We are bubble wrapping our kids against unpleasant experiences and ruining their creativity, their ability to think of something they might enjoy and experiment with that idea. We need to limit the computer time. We need to end the iPhone time. These are not appropriate developmental activities for a child. Children should be talking, reading, drawing, running, jumping, screaming, crying, LEARNING. That is what being a child is ALL about.
NOW…let me be the first to say that is WAY easier to let your kids watch TV or use the computer or iPhone. I have had many mornings I have wanted to plop them in front of the television and run screaming from the house. I don’t think I am alone in this sentiment. The iPhone is much cleaner to carry in our purses than the leaking pen, the melting crayons and quieter than the toy ambulance that has the siren that keeps going off. But the truth is, interacting with our children over the crayons and the leaky pen or negotiating the use of the siren, is the fabric of life. These interactions are part of what our relationship with our children is built upon. Electronics seem to white wash these experiences and keep us from interacting with our children. It used to be that parents carried a bag of cars or a coloring book in their bag to entertain their children. Now we all reach for our cell phones and it just isn’t the same. These devices ZAP! creativity and ZAP! our relationships.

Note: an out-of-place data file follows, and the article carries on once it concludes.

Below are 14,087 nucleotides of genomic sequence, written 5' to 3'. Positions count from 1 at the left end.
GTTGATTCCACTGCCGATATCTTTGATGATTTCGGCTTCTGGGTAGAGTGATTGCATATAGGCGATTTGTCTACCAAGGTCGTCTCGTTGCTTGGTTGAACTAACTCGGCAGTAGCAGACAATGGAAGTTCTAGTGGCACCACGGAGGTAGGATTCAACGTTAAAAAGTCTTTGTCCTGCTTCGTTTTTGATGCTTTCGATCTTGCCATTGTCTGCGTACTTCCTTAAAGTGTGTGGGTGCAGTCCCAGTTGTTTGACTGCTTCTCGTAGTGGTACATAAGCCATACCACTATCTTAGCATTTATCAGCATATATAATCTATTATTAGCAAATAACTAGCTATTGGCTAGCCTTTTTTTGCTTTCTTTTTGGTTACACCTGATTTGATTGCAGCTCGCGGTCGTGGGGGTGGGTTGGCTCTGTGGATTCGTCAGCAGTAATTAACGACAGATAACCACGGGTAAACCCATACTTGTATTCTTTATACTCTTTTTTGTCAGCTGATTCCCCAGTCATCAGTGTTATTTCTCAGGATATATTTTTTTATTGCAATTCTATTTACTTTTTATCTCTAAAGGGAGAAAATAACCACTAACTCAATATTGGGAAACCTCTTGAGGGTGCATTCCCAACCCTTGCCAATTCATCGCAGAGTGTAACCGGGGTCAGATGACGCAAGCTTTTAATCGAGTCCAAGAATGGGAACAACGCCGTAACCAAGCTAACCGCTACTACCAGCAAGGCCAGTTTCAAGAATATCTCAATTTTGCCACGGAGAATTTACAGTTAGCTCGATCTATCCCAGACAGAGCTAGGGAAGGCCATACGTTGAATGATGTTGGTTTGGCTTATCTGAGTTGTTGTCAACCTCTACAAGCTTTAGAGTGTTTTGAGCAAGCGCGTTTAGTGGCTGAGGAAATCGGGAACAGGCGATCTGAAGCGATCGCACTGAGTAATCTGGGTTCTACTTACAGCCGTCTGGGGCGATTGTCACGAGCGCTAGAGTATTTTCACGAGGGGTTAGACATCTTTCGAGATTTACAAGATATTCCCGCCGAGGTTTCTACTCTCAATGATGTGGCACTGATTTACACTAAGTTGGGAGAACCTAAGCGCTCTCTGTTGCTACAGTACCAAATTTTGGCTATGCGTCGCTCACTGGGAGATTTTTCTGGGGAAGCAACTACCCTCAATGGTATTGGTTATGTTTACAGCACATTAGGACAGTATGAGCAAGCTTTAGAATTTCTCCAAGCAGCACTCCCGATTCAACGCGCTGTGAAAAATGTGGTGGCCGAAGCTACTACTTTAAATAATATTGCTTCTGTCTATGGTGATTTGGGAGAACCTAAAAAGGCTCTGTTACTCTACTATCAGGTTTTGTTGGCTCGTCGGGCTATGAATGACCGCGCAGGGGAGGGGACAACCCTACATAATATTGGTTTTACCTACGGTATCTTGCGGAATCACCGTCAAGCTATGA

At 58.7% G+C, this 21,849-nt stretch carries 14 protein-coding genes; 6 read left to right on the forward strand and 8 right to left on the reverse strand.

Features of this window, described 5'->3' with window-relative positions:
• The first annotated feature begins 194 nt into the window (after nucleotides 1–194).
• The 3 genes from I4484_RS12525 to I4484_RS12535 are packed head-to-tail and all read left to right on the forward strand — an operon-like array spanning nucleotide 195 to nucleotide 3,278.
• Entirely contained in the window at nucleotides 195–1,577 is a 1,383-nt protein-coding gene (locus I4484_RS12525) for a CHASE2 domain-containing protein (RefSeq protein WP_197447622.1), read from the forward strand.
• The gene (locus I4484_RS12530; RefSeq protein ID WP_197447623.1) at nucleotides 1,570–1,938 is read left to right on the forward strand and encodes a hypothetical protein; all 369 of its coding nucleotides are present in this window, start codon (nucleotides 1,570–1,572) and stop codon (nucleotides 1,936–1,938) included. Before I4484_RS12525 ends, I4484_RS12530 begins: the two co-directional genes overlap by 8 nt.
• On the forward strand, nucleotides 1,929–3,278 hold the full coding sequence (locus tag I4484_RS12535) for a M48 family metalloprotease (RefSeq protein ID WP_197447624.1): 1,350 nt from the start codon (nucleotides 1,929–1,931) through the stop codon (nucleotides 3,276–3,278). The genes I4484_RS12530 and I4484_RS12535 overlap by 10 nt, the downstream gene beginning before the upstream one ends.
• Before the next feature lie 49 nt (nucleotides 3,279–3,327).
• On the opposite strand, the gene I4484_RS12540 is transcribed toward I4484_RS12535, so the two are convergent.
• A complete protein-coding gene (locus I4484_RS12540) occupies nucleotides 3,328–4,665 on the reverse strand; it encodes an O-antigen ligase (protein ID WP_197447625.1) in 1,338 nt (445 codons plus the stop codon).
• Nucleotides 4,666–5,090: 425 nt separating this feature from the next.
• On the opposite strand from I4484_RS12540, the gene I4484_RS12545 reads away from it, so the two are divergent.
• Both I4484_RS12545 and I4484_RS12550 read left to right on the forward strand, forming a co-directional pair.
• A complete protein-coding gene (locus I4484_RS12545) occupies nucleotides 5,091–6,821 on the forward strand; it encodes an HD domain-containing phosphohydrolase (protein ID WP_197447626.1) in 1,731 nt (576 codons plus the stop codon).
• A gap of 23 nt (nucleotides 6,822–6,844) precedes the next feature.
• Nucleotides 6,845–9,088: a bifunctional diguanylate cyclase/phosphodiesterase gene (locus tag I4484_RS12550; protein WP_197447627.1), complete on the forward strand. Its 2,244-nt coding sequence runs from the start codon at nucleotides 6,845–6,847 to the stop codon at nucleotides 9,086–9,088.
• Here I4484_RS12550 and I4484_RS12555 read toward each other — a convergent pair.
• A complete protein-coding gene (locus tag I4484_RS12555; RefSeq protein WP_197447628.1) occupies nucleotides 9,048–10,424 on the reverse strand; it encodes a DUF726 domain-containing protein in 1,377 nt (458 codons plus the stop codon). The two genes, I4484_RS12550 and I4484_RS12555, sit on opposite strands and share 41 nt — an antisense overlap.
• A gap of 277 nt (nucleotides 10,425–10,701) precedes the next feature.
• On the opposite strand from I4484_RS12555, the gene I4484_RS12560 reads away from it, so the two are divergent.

They draw us farther apart, not closer together.